Over the past week, Webster University (Ghana) has had a series of important political discussions. The week began with a heated student forum over the distasteful comments recently made by US President Donald Trump on Haiti, El Salvador and nations in Africa.
Some students expressed frustration if not disbelief that the US President could actually label the African continent in such a negative and disparaging light while others viewed his remarks as simply a “wake up call” for Africans to work towards a better, more positive image of Africa as a whole. The discussion was moderated by visiting faculty member, Professor Jean Germain Gros, who incidentally comes from Haiti and also shared his perspective. Through the discussion, Professor Gros shed light on various US immigration policies (including DACA) and helped students to process the wide range of feelings expressed on the now infamous comments made by President Trump.
Shortly following the student forum, Webster Ghana also hosted a Public Lecture on the following theme: 'The Politics and Economics of Neo-Colonialism in Post-Independent Africa' as part of the annual public lecture series. Speakers included Professor Jean-Germain Gros, Professor Kwame Boafo-Arthur, Professor of Political Science at University of Ghana, Legon and Dr. Agnes Khoo Dzisi, current Head of Department for International Relations, who moderated the program.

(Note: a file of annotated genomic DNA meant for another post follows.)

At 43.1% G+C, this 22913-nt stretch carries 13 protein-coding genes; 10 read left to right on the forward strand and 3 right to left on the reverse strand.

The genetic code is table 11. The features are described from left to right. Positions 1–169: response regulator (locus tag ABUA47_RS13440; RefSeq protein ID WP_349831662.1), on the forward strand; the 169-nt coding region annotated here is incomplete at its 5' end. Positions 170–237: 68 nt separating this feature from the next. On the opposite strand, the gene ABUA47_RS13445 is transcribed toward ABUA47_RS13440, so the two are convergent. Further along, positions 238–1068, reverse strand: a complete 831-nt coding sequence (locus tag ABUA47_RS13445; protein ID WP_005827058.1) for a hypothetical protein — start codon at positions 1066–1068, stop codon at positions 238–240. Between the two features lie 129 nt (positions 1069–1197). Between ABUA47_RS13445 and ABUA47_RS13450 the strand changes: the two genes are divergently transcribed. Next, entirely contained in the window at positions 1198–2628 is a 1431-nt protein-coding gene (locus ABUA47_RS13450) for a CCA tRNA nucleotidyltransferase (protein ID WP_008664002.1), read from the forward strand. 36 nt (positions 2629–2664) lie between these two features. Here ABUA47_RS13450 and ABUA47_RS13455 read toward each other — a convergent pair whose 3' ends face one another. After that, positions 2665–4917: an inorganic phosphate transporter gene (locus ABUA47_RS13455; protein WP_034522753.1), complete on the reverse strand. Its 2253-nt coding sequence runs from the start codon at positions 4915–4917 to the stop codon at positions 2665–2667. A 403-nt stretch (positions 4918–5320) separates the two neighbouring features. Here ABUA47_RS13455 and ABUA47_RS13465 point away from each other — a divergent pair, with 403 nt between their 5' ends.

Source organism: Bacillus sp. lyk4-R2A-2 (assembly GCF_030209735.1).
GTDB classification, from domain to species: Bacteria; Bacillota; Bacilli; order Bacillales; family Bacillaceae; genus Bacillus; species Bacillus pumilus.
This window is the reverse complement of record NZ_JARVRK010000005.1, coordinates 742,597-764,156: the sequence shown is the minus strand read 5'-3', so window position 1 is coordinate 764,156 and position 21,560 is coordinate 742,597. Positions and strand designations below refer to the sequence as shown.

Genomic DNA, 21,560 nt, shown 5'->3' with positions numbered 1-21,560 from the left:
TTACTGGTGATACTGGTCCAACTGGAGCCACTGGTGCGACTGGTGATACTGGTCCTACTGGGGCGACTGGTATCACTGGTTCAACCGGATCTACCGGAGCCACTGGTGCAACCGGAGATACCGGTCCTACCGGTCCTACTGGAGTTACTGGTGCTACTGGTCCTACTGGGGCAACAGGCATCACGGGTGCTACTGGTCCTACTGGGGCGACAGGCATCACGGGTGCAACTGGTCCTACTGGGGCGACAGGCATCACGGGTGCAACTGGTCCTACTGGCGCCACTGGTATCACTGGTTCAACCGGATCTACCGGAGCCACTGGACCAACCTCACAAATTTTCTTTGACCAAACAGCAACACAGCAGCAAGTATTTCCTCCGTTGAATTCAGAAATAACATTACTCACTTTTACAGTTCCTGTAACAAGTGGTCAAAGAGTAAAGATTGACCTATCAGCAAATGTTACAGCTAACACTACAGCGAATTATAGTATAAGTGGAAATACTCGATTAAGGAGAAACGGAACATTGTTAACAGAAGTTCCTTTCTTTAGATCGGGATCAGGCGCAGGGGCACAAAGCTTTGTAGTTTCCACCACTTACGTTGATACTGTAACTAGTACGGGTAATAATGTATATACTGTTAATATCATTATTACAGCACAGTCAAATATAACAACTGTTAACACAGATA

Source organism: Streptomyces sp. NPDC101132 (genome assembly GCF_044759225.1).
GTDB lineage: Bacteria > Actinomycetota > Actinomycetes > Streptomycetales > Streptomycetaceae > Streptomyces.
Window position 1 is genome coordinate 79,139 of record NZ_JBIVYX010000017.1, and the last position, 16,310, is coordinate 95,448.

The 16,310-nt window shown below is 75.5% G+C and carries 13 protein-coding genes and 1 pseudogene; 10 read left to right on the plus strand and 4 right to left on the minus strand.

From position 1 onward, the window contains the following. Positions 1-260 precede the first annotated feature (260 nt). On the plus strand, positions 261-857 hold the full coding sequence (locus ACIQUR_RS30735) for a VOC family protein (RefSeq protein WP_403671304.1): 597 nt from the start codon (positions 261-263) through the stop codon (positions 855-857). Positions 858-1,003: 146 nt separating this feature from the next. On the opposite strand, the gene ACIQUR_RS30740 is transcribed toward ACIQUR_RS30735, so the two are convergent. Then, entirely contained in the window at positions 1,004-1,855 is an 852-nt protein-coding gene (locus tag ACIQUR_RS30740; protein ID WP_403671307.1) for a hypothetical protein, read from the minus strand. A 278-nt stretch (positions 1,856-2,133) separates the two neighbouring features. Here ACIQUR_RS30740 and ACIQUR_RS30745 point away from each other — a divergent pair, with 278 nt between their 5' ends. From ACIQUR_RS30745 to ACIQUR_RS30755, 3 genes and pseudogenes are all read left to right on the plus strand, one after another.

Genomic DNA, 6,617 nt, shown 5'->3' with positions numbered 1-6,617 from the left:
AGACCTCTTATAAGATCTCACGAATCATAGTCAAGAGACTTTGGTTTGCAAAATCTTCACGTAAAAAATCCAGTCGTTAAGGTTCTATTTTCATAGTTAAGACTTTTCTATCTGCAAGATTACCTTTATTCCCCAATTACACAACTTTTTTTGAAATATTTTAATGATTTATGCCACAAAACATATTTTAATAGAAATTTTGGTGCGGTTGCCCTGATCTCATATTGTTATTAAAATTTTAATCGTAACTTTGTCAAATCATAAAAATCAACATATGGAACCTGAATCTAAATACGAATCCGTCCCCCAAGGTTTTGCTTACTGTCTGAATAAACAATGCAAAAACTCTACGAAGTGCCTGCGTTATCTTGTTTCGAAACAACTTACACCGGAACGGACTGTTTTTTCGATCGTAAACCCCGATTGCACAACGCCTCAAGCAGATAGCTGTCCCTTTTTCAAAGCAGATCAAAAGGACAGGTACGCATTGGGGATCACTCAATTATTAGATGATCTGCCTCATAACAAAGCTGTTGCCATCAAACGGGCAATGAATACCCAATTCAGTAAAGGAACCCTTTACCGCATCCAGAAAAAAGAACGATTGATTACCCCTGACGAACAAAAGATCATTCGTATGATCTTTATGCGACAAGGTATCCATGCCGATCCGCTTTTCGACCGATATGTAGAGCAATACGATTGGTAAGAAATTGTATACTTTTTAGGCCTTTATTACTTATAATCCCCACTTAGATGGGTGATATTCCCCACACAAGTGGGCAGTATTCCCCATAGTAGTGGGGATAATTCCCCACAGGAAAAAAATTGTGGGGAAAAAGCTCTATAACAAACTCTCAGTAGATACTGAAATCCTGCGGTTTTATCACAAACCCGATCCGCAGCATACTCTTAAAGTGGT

During the discussion, Prof. Gros argued that in order to end the exploitation of Africa's natural resources by its former (and potentially new) colonial rulers, African leaders must come together to build Africa-centric economies. He explained that an effective Africa-centric economy would require that Africa’s raw materials and mineral resources be processed into finished or semi-finished products in Africa rather than sold in raw, unfinished forms at low prices for the profit of corporations in the industrial north.
Professor Boafo-Arthur provided yet another perspective, emphasizing that the issue of neo-colonialism keeps regenerating itself because African leaders refuse to "think outside of the box," preferring economic dependency over economic stability, growth, and development. He entreated African leaders contribute meaningfully during policy-making discussions with world leaders and multi-lateral international organizations.
Members of the audience engaged in the discussion with the invited faculty and moderator. Participants included Webster Ghana students, academics, corporate institutions, security agencies, alumni, and the public at-large. Students from the University of Ghana were also present in addition to high school students from Tema International High School.